Breakfast in Mae Sot

Making roti at a Muslim restaurant in Mae Sot Mae Sot, a bustling city near the Burmese border in Tak province is mostly populated by Burmese refugees. Many of those who live in town are Muslim, and have had a huge influence on the city's food scene. In particular, along the street that runs south of the city's main mosque, you'll find several Burmese/Muslim-owned teashops:

At a Muslim restaurant in Mae Sot

They were heaps of fun, and served dishes you'd be hard-pressed to find anywhere else in Thailand.

Although roti, crispy fried pancakes, are available just about everywhere these days, it's still hard to find a good one. The guy pictured at the top of this post did a good job. His roti began their lives as small balls of greasy dough:

Roti dough at a Muslim restaurant in Mae Sot

Stretched, smacked, pulled, smacked and slapped until the form thin disks, they're then fried in plenty of oil, shredded, and topped with sweetened condensed milk and sugar:

Sweet roti and tea at a Muslim restaurant in Mae Sot

Sweet tea, also shown above, is available at every one of these places, although some customers choose to circumvent the restaurant altogether and order through the window:

Waiting for tea to go at a Muslim restaurant in Mae Sot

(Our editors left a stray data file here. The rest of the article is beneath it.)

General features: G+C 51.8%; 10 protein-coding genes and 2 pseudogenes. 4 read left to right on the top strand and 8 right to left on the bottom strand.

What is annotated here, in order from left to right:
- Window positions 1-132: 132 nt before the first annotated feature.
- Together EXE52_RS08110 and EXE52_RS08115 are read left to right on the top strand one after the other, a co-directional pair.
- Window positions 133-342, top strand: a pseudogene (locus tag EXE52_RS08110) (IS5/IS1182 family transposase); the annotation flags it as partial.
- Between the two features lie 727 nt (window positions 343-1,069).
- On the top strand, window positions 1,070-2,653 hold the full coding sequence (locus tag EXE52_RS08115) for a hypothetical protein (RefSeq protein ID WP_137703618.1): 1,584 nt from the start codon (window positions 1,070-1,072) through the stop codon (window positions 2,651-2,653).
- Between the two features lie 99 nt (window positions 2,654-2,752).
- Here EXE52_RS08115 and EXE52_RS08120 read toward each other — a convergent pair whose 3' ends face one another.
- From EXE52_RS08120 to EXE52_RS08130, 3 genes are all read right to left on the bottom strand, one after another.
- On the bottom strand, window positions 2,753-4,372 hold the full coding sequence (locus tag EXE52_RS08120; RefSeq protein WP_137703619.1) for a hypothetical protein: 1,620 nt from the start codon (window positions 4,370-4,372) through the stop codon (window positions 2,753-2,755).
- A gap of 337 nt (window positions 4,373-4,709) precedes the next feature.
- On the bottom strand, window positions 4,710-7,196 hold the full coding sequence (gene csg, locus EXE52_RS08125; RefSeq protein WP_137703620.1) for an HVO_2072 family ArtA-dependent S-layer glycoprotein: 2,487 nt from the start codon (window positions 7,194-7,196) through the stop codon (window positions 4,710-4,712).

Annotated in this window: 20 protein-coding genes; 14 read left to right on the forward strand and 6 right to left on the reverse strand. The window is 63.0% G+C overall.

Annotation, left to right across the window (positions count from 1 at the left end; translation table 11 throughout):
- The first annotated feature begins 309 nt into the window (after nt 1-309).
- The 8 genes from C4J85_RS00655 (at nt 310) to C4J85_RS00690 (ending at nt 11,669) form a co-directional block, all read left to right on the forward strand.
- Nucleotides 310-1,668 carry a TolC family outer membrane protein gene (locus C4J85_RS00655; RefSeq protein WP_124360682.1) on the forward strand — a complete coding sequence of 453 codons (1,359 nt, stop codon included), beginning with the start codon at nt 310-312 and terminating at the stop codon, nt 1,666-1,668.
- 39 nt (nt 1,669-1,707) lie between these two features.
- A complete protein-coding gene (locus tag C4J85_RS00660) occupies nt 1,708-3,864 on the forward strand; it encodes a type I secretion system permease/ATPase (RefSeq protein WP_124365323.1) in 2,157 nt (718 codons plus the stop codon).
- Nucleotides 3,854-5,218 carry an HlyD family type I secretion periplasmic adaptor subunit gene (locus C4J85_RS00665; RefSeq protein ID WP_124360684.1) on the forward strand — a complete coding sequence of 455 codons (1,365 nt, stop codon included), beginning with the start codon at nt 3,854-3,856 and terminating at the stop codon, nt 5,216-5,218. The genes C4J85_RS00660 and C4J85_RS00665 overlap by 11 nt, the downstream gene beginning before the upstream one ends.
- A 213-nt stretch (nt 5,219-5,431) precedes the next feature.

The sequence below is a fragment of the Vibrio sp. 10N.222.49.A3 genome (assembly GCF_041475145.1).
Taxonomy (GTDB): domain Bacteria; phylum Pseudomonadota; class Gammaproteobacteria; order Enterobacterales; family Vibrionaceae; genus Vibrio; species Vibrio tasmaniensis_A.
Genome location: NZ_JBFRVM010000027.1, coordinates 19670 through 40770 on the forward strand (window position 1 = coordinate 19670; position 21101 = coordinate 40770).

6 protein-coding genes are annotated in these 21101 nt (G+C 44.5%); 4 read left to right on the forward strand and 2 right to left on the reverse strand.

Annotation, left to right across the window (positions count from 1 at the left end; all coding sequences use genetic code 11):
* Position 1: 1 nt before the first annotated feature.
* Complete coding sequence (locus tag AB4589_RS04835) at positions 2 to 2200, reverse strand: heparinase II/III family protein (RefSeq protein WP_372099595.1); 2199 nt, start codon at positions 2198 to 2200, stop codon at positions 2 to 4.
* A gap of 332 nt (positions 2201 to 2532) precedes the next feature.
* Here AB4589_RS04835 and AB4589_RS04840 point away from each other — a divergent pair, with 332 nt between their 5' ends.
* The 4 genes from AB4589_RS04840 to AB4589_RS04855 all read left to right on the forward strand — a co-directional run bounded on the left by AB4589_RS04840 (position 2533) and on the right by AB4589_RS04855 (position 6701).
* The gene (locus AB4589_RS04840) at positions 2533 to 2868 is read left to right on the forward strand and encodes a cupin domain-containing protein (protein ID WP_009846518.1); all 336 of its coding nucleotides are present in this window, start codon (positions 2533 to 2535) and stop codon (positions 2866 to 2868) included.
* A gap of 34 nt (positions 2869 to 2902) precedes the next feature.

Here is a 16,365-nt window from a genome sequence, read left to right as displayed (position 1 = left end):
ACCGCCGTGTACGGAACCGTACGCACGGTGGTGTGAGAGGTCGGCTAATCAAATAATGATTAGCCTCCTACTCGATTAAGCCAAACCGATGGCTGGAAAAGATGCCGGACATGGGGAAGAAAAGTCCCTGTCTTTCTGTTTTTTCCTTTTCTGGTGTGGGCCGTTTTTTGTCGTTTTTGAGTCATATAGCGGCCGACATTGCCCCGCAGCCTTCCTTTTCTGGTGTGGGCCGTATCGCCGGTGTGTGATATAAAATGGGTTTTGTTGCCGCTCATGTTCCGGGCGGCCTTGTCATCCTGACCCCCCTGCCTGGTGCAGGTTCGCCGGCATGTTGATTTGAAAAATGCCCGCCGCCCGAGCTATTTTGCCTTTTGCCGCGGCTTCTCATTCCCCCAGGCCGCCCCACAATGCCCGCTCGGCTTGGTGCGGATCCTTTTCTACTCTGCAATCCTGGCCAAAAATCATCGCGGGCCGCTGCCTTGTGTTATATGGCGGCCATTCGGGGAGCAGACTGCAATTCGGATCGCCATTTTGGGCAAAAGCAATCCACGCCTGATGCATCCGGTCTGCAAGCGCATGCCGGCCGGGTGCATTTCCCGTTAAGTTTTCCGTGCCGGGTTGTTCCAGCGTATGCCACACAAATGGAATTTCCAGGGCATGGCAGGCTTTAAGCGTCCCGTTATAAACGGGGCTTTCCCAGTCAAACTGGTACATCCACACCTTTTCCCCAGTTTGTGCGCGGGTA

Another fun dish is the tandoor-baked flatbreads known here as nanbya. Much like the roti, the dough is  portioned ahead of time. The balls of dough are then flattened onto a cloth-covered dome and slapped onto the side of the oven:

Baking bread in a tandoor oven at a Muslim restaurant in Mae Sot

A couple minutes later they emerge as steaming hot flatbreads. The bread at the shop above was incredibly popular, and there was a line of people both inside and outside:

Baking bread in a tandoor oven at a Muslim restaurant in Mae Sot

At most places this sort of bread was served with a dhal, a mild, watery lentil curry:

Tandoor-baked bread and dahl at a Muslim restaurant in Mae Sot

I wish we had something like this in Bangkok, although this blog's occasional investigative reporter Nong A tells me she recently came across something similar to nanbya at a place on Th Ramkhamhaeng. Details to follow soon...

The restaurants are open early, from 6-9am, and are found within about 500m south of the city's mosque, which I've labeled on the map below.

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